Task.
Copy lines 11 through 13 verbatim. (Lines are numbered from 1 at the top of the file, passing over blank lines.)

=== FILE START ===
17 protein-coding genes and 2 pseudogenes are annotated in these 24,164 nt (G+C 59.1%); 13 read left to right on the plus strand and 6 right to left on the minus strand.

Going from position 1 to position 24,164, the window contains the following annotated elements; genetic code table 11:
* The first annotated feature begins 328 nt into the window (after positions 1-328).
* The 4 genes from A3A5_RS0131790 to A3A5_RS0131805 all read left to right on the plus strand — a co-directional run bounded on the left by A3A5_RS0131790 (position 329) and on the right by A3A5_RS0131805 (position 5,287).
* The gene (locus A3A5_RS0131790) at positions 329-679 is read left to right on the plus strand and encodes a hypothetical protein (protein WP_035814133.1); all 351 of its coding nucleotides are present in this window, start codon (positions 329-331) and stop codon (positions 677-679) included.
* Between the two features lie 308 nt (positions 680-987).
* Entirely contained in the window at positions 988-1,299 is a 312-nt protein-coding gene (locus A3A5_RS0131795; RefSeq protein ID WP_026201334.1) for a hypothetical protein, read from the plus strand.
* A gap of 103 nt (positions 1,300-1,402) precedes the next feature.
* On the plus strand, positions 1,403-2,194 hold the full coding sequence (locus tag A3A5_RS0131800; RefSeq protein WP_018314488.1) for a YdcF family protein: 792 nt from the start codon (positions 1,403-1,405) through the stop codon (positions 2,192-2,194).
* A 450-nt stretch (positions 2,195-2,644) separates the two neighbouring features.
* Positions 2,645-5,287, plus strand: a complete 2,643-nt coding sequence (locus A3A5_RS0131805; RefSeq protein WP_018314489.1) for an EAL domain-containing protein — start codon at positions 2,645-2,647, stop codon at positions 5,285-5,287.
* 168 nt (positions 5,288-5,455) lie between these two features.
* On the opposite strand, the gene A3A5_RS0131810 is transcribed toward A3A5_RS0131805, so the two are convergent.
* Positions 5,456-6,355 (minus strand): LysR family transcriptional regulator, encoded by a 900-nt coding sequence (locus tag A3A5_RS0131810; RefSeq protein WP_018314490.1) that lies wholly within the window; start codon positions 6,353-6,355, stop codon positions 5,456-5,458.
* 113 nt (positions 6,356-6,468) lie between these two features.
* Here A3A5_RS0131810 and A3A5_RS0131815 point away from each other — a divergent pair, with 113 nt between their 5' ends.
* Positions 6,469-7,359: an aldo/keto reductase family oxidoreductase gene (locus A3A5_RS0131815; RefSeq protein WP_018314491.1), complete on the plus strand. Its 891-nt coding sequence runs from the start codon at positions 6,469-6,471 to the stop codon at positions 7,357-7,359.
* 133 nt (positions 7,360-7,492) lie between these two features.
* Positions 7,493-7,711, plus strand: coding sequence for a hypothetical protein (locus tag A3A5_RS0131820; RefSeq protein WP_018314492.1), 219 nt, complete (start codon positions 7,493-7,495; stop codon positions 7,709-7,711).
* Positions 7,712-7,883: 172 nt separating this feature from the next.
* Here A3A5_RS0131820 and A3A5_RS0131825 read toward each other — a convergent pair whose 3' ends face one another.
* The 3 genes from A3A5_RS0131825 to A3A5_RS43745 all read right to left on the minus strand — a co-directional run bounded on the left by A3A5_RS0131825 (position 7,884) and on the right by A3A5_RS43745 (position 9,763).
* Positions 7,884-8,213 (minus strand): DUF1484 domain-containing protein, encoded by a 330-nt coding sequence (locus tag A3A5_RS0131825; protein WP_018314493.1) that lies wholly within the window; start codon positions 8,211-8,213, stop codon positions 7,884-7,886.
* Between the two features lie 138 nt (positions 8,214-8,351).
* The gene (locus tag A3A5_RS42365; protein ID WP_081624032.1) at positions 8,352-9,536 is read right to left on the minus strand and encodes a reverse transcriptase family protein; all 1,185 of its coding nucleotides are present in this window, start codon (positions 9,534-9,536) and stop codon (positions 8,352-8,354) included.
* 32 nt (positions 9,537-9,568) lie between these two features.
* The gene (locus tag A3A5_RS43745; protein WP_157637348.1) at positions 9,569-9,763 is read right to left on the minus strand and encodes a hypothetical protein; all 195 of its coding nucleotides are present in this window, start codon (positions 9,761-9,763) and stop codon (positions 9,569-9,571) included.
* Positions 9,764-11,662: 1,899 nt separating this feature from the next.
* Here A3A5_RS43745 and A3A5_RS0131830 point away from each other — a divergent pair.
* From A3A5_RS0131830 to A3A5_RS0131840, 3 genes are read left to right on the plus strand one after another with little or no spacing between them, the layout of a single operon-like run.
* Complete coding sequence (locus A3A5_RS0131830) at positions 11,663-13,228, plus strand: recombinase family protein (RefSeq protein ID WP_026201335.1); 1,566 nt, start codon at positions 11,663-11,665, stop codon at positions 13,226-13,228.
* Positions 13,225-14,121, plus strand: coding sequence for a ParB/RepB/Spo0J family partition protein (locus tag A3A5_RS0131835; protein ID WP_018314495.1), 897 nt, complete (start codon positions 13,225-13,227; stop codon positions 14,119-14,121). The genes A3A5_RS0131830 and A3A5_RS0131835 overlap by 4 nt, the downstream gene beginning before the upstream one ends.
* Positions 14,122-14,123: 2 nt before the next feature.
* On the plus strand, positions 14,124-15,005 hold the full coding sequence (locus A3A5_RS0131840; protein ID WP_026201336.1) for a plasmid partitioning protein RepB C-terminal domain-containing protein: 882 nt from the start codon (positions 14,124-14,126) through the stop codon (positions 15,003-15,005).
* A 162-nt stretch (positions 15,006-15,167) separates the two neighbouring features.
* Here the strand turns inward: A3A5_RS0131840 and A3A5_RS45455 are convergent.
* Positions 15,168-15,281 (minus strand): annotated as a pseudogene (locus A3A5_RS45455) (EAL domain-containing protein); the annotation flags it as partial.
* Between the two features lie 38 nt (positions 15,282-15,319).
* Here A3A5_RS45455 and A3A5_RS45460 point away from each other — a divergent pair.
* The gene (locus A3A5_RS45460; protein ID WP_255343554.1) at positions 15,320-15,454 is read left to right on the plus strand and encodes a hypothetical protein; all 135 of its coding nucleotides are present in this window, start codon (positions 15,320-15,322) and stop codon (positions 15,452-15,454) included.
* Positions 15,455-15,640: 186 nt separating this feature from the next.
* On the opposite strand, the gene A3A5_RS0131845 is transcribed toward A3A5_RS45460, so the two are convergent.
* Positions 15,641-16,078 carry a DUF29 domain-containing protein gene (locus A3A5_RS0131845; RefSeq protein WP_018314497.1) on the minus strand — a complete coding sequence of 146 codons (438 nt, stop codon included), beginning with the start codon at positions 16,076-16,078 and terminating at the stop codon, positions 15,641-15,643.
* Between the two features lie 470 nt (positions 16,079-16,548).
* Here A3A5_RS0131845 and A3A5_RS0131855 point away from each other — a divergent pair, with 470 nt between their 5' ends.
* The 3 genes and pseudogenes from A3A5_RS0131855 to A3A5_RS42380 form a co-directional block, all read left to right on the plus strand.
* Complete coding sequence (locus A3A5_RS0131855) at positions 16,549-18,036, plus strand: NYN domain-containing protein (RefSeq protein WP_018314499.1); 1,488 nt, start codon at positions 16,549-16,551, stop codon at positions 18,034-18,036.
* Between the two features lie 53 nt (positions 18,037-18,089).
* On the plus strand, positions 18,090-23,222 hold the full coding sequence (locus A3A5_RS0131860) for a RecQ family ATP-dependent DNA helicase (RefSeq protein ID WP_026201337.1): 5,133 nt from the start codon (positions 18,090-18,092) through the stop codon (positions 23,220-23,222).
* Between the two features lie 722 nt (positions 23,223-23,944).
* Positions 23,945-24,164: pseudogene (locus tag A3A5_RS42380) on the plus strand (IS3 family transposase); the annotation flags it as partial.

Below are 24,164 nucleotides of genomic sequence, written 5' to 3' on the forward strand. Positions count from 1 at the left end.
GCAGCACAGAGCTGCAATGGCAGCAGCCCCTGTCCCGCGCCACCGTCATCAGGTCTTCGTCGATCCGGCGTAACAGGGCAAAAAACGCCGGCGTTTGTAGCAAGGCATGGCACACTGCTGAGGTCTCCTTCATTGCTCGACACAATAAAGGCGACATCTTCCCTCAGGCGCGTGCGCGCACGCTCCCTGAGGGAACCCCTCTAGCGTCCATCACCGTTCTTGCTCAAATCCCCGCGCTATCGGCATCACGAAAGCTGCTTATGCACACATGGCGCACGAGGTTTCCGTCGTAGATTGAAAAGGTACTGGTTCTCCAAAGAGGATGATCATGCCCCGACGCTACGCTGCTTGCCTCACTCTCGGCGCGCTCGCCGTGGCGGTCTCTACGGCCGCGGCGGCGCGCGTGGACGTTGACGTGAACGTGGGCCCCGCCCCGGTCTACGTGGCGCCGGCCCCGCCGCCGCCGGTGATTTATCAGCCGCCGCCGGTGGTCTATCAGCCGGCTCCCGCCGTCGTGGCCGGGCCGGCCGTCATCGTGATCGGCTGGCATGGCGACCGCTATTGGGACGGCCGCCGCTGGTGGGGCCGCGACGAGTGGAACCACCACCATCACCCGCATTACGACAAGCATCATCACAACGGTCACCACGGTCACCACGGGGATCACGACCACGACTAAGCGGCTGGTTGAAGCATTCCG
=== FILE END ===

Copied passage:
* Positions 2,645-5,287, plus strand: a complete 2,643-nt coding sequence (locus A3A5_RS0131805; RefSeq protein WP_018314489.1) for an EAL domain-containing protein — start codon at positions 2,645-2,647, stop codon at positions 5,285-5,287.
* 168 nt (positions 5,288-5,455) lie between these two features.
* On the opposite strand, the gene A3A5_RS0131810 is transcribed toward A3A5_RS0131805, so the two are convergent.